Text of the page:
'To know how to free oneself is nothing; the arduous thing is to know what to do with one's freedom' - Andre Gide Michel had been a blindfold scholar until, newly married, he contracted tuberculosis. His will to recover brings self-discovery and the growing desire to rebel against his background of culture, decency and morality. But the freedom from constraints that Michel finds on his restless travels is won at great cost. And freedom itself, he finds, can be a burden. Gide's novel examines the inevitable conflicts that arise when a pleasure seeker challenges conventional society and, without moralizing, it raises complex issues involving the extent of personal responsibility.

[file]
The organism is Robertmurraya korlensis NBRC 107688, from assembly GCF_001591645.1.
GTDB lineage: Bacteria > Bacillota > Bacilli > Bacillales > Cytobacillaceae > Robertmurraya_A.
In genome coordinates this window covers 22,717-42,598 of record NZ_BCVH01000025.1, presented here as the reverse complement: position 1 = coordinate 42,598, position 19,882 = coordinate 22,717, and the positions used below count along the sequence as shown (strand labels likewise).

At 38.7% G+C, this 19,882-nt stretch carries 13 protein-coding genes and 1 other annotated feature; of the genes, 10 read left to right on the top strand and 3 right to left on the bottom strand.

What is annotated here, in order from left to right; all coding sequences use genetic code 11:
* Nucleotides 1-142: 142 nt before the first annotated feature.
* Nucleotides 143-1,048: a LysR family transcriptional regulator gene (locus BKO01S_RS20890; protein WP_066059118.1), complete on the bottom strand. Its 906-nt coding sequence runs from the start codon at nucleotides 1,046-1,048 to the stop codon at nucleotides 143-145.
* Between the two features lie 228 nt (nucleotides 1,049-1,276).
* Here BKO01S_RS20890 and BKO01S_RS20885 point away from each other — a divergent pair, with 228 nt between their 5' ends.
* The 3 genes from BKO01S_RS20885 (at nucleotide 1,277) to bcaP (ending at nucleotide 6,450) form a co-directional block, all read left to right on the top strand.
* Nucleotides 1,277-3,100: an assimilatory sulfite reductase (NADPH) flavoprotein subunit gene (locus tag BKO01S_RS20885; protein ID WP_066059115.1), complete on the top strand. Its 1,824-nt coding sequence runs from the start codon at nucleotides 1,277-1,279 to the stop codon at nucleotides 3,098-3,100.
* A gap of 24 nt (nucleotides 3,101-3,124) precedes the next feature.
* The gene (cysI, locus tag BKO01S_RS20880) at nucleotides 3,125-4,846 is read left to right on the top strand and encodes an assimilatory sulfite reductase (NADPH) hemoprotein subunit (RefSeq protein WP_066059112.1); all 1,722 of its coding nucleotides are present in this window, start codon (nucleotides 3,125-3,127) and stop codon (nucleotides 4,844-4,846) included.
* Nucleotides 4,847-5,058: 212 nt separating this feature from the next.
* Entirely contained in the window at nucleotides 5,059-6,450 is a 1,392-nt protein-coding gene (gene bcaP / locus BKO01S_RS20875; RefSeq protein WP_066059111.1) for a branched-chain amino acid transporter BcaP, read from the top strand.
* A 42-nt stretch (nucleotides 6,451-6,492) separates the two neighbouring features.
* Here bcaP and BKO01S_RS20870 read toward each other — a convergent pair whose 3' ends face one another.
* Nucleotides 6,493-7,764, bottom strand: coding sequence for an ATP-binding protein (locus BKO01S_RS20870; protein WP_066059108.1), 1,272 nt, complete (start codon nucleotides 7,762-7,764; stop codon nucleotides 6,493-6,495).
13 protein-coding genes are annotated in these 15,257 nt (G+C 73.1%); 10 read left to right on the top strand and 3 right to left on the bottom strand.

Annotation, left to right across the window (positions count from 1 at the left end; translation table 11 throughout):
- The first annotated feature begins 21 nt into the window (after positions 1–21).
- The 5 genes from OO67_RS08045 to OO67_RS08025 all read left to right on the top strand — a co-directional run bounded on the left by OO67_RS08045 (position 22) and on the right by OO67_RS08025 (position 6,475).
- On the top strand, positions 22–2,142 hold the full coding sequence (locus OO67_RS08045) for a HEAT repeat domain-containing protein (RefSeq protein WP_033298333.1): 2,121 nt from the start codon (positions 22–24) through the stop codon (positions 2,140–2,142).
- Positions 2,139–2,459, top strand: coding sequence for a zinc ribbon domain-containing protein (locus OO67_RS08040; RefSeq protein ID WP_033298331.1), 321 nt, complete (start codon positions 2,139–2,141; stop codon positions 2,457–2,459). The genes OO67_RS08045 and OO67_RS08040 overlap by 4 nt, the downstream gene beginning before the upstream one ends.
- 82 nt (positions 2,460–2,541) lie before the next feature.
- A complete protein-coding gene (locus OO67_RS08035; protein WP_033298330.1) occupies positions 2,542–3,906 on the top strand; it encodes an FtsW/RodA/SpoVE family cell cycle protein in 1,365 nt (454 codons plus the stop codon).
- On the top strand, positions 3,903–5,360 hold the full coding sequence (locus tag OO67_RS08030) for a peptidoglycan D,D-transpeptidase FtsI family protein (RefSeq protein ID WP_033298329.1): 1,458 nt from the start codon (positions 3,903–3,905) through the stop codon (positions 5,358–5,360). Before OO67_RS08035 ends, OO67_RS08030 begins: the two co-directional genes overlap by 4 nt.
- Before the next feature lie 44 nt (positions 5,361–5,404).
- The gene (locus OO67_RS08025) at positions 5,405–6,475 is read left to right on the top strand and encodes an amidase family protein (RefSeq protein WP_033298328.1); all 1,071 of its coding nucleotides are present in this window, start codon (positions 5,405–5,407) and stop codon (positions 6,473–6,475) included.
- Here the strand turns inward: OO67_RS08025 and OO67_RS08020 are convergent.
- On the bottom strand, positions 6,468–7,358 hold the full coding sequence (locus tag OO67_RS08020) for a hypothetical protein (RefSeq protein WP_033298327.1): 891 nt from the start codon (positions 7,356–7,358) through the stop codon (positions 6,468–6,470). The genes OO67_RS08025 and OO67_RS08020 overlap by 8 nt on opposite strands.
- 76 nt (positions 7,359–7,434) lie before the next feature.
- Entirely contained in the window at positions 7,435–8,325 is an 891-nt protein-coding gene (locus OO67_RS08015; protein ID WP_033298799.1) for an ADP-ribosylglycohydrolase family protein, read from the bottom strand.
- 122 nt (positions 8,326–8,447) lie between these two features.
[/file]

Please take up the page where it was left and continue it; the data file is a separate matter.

Andre Gide was born in Paul Guillaume in Paris. He was author of over 50 volumes of fiction, poetry, plays, criticism, biography, belles lettres, and translations. Among his best-known works are FRUITS OF THE EARTH and THE COUNTERFEITERS, his translations of OEDIPUS and HAMLET, and his JOURNAL. He received the Nobel Prize for Literature in 1947. Gide died in 1951.